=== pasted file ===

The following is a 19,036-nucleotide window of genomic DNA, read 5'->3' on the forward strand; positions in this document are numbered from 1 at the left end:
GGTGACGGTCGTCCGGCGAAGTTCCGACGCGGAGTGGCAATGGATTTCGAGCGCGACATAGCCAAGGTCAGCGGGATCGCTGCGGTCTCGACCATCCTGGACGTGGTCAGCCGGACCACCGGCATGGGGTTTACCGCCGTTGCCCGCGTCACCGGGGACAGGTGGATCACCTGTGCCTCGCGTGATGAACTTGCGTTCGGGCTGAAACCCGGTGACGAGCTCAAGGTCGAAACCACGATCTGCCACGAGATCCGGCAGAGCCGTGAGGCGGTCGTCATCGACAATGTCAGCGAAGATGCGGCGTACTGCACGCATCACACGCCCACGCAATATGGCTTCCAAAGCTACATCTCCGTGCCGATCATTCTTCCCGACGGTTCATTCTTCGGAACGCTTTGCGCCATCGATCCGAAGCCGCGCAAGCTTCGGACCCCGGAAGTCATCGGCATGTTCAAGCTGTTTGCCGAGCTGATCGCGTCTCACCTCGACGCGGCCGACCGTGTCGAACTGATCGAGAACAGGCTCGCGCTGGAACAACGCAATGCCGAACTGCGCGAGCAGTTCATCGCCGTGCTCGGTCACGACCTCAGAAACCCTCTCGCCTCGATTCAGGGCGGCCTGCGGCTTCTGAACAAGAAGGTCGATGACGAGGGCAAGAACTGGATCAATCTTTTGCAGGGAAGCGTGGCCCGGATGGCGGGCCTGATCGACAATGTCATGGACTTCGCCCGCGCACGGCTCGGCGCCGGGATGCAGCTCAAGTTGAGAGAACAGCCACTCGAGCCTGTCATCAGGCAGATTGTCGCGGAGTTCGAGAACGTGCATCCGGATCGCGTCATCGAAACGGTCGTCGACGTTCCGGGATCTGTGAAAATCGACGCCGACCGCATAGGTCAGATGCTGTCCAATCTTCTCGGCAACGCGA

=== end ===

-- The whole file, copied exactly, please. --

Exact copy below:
The following is a 19,036-nucleotide window of genomic DNA, read 5'->3' on the forward strand; positions in this document are numbered from 1 at the left end:
GGTGACGGTCGTCCGGCGAAGTTCCGACGCGGAGTGGCAATGGATTTCGAGCGCGACATAGCCAAGGTCAGCGGGATCGCTGCGGTCTCGACCATCCTGGACGTGGTCAGCCGGACCACCGGCATGGGGTTTACCGCCGTTGCCCGCGTCACCGGGGACAGGTGGATCACCTGTGCCTCGCGTGATGAACTTGCGTTCGGGCTGAAACCCGGTGACGAGCTCAAGGTCGAAACCACGATCTGCCACGAGATCCGGCAGAGCCGTGAGGCGGTCGTCATCGACAATGTCAGCGAAGATGCGGCGTACTGCACGCATCACACGCCCACGCAATATGGCTTCCAAAGCTACATCTCCGTGCCGATCATTCTTCCCGACGGTTCATTCTTCGGAACGCTTTGCGCCATCGATCCGAAGCCGCGCAAGCTTCGGACCCCGGAAGTCATCGGCATGTTCAAGCTGTTTGCCGAGCTGATCGCGTCTCACCTCGACGCGGCCGACCGTGTCGAACTGATCGAGAACAGGCTCGCGCTGGAACAACGCAATGCCGAACTGCGCGAGCAGTTCATCGCCGTGCTCGGTCACGACCTCAGAAACCCTCTCGCCTCGATTCAGGGCGGCCTGCGGCTTCTGAACAAGAAGGTCGATGACGAGGGCAAGAACTGGATCAATCTTTTGCAGGGAAGCGTGGCCCGGATGGCGGGCCTGATCGACAATGTCATGGACTTCGCCCGCGCACGGCTCGGCGCCGGGATGCAGCTCAAGTTGAGAGAACAGCCACTCGAGCCTGTCATCAGGCAGATTGTCGCGGAGTTCGAGAACGTGCATCCGGATCGCGTCATCGAAACGGTCGTCGACGTTCCGGGATCTGTGAAAATCGACGCCGACCGCATAGGTCAGATGCTGTCCAATCTTCTCGGCAACGCGA